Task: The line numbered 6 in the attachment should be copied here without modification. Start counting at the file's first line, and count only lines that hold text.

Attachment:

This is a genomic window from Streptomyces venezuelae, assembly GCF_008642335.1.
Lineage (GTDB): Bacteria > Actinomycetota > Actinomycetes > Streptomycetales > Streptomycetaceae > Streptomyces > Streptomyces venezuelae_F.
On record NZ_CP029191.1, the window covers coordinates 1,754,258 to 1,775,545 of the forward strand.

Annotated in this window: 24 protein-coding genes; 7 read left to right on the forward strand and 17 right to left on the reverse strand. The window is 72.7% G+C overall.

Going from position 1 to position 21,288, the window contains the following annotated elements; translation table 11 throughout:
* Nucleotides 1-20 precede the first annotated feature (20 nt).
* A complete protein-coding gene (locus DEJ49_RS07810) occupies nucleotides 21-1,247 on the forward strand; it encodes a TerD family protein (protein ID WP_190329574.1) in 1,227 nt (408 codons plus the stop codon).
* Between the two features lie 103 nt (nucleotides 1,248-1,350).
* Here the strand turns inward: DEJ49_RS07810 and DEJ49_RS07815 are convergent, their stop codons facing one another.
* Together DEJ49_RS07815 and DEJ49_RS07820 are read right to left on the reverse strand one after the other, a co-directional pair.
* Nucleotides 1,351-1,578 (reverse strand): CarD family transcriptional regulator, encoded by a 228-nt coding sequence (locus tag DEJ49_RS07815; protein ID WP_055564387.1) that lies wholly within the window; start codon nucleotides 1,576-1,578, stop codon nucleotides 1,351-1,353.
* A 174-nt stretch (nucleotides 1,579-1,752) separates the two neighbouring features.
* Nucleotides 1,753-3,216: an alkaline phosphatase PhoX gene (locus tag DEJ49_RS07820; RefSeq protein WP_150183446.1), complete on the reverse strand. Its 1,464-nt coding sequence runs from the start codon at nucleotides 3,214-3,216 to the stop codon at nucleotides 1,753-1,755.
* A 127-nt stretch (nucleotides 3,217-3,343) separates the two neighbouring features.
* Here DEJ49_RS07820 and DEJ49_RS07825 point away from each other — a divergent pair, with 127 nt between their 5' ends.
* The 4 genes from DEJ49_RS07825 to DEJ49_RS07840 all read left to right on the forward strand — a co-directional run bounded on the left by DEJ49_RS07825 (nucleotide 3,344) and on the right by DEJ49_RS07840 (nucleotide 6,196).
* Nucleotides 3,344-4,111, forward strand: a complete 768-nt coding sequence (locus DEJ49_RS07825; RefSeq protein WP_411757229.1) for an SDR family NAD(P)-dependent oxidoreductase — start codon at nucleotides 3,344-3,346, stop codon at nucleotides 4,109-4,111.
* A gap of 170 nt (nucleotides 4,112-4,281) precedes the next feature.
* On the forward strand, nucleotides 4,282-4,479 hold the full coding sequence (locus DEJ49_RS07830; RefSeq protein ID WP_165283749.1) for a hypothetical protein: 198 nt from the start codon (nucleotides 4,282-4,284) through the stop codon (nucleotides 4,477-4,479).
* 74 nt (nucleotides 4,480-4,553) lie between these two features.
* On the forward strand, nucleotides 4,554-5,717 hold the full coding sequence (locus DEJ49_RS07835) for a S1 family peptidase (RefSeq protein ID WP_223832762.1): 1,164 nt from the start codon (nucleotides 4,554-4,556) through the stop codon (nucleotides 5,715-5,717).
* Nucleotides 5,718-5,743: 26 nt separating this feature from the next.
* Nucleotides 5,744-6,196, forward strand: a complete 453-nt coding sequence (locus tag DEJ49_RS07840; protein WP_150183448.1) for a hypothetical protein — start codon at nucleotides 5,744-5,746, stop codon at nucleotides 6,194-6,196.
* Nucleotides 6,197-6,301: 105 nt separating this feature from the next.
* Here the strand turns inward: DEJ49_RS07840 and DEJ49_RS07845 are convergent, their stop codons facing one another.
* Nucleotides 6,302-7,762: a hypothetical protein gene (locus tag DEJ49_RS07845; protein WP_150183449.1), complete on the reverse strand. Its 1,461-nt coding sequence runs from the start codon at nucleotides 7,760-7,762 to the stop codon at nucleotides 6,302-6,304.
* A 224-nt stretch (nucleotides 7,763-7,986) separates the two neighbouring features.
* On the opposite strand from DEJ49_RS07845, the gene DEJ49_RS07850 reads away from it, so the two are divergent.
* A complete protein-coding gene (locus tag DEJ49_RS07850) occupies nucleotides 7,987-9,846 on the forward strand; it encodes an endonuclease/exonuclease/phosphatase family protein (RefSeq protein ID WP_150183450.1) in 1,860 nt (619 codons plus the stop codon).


* Nucleotides 1-20 precede the first annotated feature (20 nt).